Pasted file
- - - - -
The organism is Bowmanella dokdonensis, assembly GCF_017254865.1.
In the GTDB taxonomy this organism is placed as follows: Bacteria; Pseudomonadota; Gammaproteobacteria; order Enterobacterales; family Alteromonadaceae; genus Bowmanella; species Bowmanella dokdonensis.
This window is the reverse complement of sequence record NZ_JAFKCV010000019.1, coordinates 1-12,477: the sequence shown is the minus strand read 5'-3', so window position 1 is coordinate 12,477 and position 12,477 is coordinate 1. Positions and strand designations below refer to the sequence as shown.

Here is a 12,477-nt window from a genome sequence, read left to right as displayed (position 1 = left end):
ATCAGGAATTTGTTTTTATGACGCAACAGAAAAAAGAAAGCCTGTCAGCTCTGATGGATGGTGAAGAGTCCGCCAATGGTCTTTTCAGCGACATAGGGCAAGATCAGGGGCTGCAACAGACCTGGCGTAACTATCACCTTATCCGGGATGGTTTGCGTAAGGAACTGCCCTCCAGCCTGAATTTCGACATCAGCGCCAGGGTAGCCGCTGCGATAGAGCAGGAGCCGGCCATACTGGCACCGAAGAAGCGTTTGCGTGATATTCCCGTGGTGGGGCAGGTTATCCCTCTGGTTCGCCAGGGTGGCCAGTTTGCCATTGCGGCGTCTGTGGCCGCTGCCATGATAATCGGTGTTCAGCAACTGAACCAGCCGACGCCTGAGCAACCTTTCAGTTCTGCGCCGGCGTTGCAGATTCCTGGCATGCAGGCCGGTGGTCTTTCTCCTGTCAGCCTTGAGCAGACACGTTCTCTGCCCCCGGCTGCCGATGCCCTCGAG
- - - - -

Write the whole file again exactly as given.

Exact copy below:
The organism is Bowmanella dokdonensis, assembly GCF_017254865.1.
In the GTDB taxonomy this organism is placed as follows: Bacteria; Pseudomonadota; Gammaproteobacteria; order Enterobacterales; family Alteromonadaceae; genus Bowmanella; species Bowmanella dokdonensis.
This window is the reverse complement of sequence record NZ_JAFKCV010000019.1, coordinates 1-12,477: the sequence shown is the minus strand read 5'-3', so window position 1 is coordinate 12,477 and position 12,477 is coordinate 1. Positions and strand designations below refer to the sequence as shown.

Here is a 12,477-nt window from a genome sequence, read left to right as displayed (position 1 = left end):
ATCAGGAATTTGTTTTTATGACGCAACAGAAAAAAGAAAGCCTGTCAGCTCTGATGGATGGTGAAGAGTCCGCCAATGGTCTTTTCAGCGACATAGGGCAAGATCAGGGGCTGCAACAGACCTGGCGTAACTATCACCTTATCCGGGATGGTTTGCGTAAGGAACTGCCCTCCAGCCTGAATTTCGACATCAGCGCCAGGGTAGCCGCTGCGATAGAGCAGGAGCCGGCCATACTGGCACCGAAGAAGCGTTTGCGTGATATTCCCGTGGTGGGGCAGGTTATCCCTCTGGTTCGCCAGGGTGGCCAGTTTGCCATTGCGGCGTCTGTGGCCGCTGCCATGATAATCGGTGTTCAGCAACTGAACCAGCCGACGCCTGAGCAACCTTTCAGTTCTGCGCCGGCGTTGCAGATTCCTGGCATGCAGGCCGGTGGTCTTTCTCCTGTCAGCCTTGAGCAGACACGTTCTCTGCCCCCGGCTGCCGATGCCCTCGAG